Creature Feature: Everglades dwarf siren
Creature Feature: Everglades dwarf siren
Creature Feature: Everglades dwarf siren  The Everglades dwarf siren is one of the most secretive and unknown creatures in the Florida Everglades. Found nowhere else in the world but the cypress swamps, marl prairies, and depression marshes around and south of Lake Okeechobee, this two-legged aquatic salamander moves about at night hunting for small invertebrates. Sirens are neotenic salamanders, meaning that they reach sexual maturity without ever leaving the water and losing their juvenile characteristics, such as their external gills (those bushy red structures behind the head) that are used to extract oxygen from the water. During droughts, they coat themselves in mucus and burrow into the mud or beneath decaying plant matter and wait for the next big rain.  Threats to the Everglades dwarf siren include water pollution from nearby agriculture, the drying up and fragmentation of suitable habitat by locks and canals, and habitat destruction by increased development on the edge of the Everglades. Thanks for caring about Florida’s wildlife! Everglades dwarf siren  Picture by Tasman Rosenfeld, FWF Youth Conservation Director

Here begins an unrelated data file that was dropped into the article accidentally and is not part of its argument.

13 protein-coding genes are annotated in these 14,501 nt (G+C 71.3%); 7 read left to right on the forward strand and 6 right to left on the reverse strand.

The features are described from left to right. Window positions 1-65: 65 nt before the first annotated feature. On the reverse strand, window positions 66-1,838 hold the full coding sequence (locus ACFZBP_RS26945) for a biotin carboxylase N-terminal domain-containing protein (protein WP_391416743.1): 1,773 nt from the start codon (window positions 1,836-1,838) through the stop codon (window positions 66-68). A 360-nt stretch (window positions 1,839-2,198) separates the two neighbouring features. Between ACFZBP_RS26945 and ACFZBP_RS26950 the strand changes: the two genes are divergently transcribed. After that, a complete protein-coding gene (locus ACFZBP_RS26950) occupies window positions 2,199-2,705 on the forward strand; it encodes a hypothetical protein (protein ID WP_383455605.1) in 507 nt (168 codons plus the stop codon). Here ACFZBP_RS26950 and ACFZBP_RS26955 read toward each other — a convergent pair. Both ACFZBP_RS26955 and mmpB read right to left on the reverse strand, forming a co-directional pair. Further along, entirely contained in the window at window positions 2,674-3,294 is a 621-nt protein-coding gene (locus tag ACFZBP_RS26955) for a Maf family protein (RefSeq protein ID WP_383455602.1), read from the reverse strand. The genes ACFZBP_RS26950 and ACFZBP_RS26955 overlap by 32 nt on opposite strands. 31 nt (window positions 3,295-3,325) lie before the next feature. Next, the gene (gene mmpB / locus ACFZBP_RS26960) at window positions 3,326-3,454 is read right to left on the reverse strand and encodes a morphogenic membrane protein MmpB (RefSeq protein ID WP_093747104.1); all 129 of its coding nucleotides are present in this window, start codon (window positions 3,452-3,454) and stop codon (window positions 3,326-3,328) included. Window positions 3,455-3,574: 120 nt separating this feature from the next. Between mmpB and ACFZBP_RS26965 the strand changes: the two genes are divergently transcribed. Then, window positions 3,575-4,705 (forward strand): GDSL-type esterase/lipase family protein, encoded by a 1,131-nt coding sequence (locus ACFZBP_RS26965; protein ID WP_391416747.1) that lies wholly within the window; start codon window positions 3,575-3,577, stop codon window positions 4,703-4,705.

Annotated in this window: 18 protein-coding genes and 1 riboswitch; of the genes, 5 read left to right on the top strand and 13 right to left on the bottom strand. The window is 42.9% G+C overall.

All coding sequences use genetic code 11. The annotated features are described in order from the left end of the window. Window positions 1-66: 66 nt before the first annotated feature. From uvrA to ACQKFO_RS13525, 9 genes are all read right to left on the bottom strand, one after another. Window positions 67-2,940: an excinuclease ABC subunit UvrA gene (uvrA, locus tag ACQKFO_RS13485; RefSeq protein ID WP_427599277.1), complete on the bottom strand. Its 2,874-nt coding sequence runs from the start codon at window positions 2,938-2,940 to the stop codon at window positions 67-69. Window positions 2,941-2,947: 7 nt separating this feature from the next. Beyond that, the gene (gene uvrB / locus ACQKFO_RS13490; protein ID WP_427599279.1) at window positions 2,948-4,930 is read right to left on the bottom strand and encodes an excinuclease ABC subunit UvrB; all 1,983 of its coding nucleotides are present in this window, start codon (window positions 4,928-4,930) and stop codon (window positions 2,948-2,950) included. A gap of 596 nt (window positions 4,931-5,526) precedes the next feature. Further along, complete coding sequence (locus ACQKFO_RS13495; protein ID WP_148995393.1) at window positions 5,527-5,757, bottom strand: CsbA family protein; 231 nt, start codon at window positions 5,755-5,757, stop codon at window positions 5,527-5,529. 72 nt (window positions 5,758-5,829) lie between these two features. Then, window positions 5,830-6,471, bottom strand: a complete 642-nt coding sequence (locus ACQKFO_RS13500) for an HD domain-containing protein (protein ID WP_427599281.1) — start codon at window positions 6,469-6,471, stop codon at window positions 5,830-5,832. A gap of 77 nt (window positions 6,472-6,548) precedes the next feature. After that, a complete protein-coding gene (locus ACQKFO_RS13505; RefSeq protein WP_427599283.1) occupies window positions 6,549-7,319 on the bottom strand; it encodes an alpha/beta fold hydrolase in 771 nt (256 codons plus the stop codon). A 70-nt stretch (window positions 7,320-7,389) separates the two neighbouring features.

Nature at Home: Butterfly Puddlers
Nature at Home: Butterfly Puddlers
Nature at Home: Butterfly Puddlers Gulf Fritillary by Marney Richards In spring and through the fall we see butterflies on the flowers in gardens, yards and roadsides. Have you ever noticed butterflies gathering around puddles or damp soil in the garden? Butterflies get most of the energy and moisture they need from plant nectar. Male butterflies need minerals, salt and amino acids for reproduction. They can get these nutrients from moist soil, where water has evaporated leaving minerals near the surface.  Black Swallowtail Our gardens can provide the moisture and minerals butterflies need by including puddles or puddling stations. Making a puddler is an easy at-home project to make your garden more attractive and beneficial to butterflies, as well as other pollinators. You can make a puddler with a large, shallow clay or plastic saucer. Sand is a good medium to hold moisture; you can use sand to fill the saucer close to the surface. Mixing in a small handful of compost or composted manure will add more of the important nutrients. Butterflies don’t land in open water so add just enough water for ...
Creature Feature: Purple bankclimber
Creature Feature: Purple bankclimber